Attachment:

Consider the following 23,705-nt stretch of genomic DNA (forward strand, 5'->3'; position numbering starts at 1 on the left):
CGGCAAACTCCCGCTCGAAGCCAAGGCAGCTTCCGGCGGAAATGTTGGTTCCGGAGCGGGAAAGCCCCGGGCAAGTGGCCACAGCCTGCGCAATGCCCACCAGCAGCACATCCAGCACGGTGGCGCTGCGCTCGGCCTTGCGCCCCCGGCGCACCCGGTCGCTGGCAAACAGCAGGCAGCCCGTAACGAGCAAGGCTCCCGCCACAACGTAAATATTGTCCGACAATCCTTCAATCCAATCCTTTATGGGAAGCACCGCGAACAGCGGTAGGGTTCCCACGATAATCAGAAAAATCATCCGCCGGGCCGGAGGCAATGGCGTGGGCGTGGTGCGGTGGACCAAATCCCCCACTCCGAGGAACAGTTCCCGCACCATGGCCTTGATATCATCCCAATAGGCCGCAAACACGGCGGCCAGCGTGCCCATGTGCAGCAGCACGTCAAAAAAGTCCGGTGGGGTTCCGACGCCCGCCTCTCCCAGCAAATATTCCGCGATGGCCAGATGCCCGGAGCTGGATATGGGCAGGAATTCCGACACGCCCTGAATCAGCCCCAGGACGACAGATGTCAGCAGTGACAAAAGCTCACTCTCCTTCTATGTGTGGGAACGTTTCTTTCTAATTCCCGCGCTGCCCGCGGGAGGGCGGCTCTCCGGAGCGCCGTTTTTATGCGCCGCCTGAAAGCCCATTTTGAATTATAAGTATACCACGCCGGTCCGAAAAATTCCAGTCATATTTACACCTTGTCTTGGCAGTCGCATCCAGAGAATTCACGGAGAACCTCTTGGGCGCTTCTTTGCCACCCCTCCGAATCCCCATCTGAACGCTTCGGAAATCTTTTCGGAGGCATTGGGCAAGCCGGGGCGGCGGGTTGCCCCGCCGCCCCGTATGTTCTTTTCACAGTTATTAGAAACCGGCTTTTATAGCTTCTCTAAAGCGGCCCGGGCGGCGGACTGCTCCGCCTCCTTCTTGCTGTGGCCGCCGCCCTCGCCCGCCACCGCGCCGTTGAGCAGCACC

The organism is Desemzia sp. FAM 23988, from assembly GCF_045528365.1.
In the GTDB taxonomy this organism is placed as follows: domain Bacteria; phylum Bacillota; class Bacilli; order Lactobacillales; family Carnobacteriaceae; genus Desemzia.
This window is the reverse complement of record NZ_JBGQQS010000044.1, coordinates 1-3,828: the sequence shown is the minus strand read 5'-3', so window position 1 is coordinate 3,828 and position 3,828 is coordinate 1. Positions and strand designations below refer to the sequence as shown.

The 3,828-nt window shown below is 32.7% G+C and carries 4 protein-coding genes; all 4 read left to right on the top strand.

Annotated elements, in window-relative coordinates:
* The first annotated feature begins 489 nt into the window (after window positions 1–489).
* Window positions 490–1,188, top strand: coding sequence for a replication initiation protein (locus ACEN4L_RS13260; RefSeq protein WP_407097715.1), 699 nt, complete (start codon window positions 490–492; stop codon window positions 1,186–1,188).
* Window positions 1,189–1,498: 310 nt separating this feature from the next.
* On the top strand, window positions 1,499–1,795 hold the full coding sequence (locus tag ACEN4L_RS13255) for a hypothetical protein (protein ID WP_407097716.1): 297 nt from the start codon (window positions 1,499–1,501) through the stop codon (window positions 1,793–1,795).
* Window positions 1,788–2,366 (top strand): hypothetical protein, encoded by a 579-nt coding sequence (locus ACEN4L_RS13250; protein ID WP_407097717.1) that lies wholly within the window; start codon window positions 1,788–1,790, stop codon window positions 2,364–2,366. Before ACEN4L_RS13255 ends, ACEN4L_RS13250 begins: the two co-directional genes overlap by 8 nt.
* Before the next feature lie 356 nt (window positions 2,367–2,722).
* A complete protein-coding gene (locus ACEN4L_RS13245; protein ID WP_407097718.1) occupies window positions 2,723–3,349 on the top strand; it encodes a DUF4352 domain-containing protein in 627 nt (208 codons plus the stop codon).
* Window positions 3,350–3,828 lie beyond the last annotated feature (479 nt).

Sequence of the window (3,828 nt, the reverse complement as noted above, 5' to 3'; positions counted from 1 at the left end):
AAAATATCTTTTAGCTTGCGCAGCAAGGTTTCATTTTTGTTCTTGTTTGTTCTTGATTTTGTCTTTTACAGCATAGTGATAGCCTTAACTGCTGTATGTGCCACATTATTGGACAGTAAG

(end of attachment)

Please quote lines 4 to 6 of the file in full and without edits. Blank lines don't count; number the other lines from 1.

In the GTDB taxonomy this organism is placed as follows: domain Bacteria; phylum Bacillota; class Bacilli; order Lactobacillales; family Carnobacteriaceae; genus Desemzia.
This window is the reverse complement of record NZ_JBGQQS010000044.1, coordinates 1-3,828: the sequence shown is the minus strand read 5'-3', so window position 1 is coordinate 3,828 and position 3,828 is coordinate 1. Positions and strand designations below refer to the sequence as shown.

The 3,828-nt window shown below is 32.7% G+C and carries 4 protein-coding genes; all 4 read left to right on the top strand.